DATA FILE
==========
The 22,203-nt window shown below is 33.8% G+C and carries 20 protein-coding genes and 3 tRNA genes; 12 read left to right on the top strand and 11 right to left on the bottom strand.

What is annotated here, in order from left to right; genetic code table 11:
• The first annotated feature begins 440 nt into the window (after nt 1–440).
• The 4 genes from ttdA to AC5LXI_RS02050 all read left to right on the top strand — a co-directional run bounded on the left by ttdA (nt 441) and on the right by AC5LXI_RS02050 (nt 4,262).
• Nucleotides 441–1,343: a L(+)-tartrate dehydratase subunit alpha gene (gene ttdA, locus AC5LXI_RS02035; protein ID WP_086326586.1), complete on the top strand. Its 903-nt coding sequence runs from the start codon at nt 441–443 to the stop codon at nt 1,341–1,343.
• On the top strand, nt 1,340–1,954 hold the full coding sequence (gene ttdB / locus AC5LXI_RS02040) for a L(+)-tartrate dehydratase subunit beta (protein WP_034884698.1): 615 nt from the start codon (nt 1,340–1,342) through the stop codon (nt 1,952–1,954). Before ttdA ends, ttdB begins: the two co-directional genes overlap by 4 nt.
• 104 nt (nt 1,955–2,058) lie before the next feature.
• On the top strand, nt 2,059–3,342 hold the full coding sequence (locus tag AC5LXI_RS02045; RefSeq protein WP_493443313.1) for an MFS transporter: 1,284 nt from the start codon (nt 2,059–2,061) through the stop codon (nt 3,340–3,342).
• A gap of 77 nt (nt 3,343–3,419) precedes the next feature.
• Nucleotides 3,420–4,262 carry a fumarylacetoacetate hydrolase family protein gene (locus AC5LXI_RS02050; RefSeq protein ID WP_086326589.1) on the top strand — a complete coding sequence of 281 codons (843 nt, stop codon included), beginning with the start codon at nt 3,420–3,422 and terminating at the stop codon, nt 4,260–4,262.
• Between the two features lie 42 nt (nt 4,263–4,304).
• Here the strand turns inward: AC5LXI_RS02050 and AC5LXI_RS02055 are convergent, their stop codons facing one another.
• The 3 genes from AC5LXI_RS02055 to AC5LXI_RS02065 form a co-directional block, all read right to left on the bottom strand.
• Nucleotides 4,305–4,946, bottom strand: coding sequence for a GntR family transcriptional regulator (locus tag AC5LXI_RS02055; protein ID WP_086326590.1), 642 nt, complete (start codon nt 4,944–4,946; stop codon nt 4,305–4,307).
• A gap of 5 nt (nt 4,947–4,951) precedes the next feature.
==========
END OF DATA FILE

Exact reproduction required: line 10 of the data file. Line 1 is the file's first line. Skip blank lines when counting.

• Nucleotides 3,420–4,262 carry a fumarylacetoacetate hydrolase family protein gene (locus AC5LXI_RS02050; RefSeq protein ID WP_086326589.1) on the top strand — a complete coding sequence of 281 codons (843 nt, stop codon included), beginning with the start codon at nt 3,420–3,422 and terminating at the stop codon, nt 4,260–4,262.